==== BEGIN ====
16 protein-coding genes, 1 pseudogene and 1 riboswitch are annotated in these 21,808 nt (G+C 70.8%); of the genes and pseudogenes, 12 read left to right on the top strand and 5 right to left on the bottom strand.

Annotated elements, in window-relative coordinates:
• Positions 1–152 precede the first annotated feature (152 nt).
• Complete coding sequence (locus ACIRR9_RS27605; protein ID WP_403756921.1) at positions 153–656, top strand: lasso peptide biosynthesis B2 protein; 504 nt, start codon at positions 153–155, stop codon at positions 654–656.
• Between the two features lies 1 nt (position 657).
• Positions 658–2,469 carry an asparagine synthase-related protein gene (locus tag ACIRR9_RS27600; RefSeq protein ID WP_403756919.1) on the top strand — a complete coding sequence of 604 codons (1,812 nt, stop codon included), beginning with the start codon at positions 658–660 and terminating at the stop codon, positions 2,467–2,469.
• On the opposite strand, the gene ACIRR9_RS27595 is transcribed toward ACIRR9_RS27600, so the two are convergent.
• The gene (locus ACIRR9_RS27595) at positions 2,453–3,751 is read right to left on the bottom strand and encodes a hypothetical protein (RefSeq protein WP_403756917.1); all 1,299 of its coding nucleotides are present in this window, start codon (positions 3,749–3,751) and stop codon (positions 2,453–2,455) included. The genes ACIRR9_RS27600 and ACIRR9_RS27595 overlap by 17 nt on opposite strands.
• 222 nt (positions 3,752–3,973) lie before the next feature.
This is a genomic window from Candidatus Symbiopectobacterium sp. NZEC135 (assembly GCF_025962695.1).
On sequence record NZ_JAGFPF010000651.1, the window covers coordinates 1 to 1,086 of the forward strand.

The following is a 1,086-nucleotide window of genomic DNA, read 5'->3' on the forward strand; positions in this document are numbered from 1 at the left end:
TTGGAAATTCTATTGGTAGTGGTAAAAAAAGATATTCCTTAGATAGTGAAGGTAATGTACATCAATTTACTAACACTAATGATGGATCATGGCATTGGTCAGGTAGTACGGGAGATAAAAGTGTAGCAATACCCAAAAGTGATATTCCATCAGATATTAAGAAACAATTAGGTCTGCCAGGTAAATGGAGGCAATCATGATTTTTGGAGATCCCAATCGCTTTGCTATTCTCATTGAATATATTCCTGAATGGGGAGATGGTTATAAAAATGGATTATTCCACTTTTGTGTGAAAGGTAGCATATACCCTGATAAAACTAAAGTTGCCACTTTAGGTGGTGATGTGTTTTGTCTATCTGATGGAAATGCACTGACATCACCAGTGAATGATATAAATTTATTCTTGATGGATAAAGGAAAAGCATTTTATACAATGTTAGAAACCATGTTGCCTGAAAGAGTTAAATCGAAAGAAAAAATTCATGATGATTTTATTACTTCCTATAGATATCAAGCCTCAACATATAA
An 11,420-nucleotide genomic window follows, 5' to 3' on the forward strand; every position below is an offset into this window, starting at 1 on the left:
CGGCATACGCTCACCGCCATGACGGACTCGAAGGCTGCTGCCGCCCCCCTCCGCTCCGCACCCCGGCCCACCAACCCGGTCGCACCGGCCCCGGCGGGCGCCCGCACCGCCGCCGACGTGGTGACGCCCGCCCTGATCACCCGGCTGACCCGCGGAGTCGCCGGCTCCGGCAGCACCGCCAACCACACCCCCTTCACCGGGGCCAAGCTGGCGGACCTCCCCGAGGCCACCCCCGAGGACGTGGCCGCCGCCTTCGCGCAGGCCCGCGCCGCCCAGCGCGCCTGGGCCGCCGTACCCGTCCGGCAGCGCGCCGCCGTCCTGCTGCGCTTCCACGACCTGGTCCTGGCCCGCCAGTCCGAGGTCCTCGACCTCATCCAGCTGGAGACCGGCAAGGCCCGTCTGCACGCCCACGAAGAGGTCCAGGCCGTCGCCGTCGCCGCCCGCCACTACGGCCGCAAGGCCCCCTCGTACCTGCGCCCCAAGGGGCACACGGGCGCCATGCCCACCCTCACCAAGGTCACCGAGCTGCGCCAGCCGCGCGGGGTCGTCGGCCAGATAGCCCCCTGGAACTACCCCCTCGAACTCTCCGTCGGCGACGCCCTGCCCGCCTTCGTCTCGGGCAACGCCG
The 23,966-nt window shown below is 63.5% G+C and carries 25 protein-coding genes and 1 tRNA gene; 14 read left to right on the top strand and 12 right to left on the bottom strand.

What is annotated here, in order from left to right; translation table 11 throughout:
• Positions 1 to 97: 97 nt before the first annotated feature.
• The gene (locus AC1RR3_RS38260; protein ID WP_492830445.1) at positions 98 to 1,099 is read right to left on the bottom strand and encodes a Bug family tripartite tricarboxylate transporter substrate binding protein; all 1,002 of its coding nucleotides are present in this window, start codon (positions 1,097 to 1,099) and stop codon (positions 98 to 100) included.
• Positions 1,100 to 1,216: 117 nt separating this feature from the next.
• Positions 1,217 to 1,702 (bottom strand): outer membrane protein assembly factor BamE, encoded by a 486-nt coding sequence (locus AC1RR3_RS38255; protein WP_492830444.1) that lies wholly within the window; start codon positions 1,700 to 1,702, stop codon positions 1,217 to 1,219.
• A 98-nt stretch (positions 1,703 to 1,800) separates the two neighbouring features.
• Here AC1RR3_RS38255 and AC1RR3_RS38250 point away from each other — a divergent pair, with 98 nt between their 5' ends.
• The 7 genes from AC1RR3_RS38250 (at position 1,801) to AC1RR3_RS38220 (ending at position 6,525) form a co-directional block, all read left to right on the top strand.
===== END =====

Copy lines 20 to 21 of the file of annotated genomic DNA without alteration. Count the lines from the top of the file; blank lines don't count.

• Positions 1,100 to 1,216: 117 nt separating this feature from the next.
• Positions 1,217 to 1,702 (bottom strand): outer membrane protein assembly factor BamE, encoded by a 486-nt coding sequence (locus AC1RR3_RS38255; protein WP_492830444.1) that lies wholly within the window; start codon positions 1,700 to 1,702, stop codon positions 1,217 to 1,219.